POPLOG – teaching, research, and development

English: University of Sussex in front of the ...
University of Sussex in front of the Library (Photo credit: Wikipedia)

POPLOG is an integrated toolkit providing a highly extendable collection of languages and tools suitable for absolute beginners, advanced researchers and system programmers. POPLOG’s core language is POP-11, which was developed by Robin Popplestone,  a pioneer in the fields of machine intelligence and robotics. Thus, when the British government created the Alvey Programme as a reaction to the Japanese Fifth generation computer project, POPLOG became a core component of many projects. You can experience this part of computing history for yourself by downloading a SliTaz LiveCD containing POPLOG or a VMware Virtual Appliance.

POPLOG is still ahead of many modern development environments in terms of the programming constructs available. Three things that set it apart are the built in pattern matcher, powerful screen editor VED and the ability to do mixed language programming. There is also an extensive help and documentation system. Currently POPLOG supports POP11, PROLOG, LISP and ML. Initial development of the system was done at the University of Sussex during the 80s. The open source version was originally made available by the University of Birmingham.

POPLOG is suitable for highly complex domains requiring complex decision rules and data structures. ISL, the company who marketed POPLOG before it was released as open source, was involved with the following application areas:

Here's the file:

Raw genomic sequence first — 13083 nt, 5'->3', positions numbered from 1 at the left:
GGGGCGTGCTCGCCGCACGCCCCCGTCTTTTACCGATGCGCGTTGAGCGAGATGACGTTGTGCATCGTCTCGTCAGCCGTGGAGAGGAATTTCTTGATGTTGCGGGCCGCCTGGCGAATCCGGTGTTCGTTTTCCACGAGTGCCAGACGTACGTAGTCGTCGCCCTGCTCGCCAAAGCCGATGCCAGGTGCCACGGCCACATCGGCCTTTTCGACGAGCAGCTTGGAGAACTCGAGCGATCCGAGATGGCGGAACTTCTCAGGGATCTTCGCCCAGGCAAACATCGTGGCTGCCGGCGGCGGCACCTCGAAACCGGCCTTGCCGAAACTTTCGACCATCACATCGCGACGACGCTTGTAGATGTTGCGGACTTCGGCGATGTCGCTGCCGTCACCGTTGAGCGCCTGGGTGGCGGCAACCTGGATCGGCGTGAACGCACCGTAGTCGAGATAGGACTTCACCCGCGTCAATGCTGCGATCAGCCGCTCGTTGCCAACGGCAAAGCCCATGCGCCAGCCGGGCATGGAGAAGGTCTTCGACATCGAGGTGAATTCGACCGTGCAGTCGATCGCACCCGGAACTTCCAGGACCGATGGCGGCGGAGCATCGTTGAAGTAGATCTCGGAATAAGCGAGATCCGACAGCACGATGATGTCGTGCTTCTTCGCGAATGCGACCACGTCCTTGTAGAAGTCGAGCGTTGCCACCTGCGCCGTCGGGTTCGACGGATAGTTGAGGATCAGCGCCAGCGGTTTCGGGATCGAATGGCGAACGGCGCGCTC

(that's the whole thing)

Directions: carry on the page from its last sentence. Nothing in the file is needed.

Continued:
• Avionics simulation (Avonicom)
  • Remote sensing / satellite image interpretation (NERC)
  • Traffic information management (TRRL)
  • Helical spring design (Smiths Industries)
  • Intelligent program prover (Program Validation)
  • ICAD/ICAM (GEC Electrical Projects)
  • System design for testability (RAF)
  • Air traffic control (CAA)
  • Image analysis (BP)
  • Real-time process monitoring/control (COGSYS)
  • Currency prediction (HP/BZW (/Logica))
  • Image processing tools (Reading University)

My favourite application areas are computational vision and computational linguistics. For computational vision, there is David Young’s library and for computationl linguistics the book Natural Language Processing by Gazdar, & Mellish. There are in fact three versions of the book. One for each of the languages POP11, PROLOG and LISP.

To get started either boot up the virtual machine or liveCD. Then click on the POPLOG icon to start the system. Once started you can then type in the commands found in “An introduction to POP-11” and Jocelyn Ireson-Paine’s article or read the “The POPLOG Primer“.

You might also like to try out the demo programs located in the home directory. Open up a terminal and cd into demos. The following demos are available:


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